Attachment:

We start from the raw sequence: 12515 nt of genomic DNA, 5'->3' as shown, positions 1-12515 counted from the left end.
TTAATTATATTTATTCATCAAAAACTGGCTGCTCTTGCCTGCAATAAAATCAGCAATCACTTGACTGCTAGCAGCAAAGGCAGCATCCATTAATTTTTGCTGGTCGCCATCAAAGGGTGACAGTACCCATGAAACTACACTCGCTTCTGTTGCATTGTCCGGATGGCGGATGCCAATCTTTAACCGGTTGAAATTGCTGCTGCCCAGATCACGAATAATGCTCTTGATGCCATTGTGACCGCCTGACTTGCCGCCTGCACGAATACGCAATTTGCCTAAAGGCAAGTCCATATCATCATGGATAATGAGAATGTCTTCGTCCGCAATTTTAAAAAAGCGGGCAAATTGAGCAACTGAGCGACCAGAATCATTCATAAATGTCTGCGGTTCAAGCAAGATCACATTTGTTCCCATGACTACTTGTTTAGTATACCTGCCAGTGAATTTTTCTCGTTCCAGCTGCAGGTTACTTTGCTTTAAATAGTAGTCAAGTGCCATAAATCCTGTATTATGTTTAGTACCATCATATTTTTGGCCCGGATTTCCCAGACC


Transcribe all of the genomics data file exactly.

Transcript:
We start from the raw sequence: 12515 nt of genomic DNA, 5'->3' as shown, positions 1-12515 counted from the left end.
TTAATTATATTTATTCATCAAAAACTGGCTGCTCTTGCCTGCAATAAAATCAGCAATCACTTGACTGCTAGCAGCAAAGGCAGCATCCATTAATTTTTGCTGGTCGCCATCAAAGGGTGACAGTACCCATGAAACTACACTCGCTTCTGTTGCATTGTCCGGATGGCGGATGCCAATCTTTAACCGGTTGAAATTGCTGCTGCCCAGATCACGAATAATGCTCTTGATGCCATTGTGACCGCCTGACTTGCCGCCTGCACGAATACGCAATTTGCCTAAAGGCAAGTCCATATCATCATGGATAATGAGAATGTCTTCGTCCGCAATTTTAAAAAAGCGGGCAAATTGAGCAACTGAGCGACCAGAATCATTCATAAATGTCTGCGGTTCAAGCAAGATCACATTTGTTCCCATGACTACTTGTTTAGTATACCTGCCAGTGAATTTTTCTCGTTCCAGCTGCAGGTTACTTTGCTTTAAATAGTAGTCAAGTGCCATAAATCCTGTATTATGTTTAGTACCATCATATTTTTGGCCCGGATTTCCCAGACC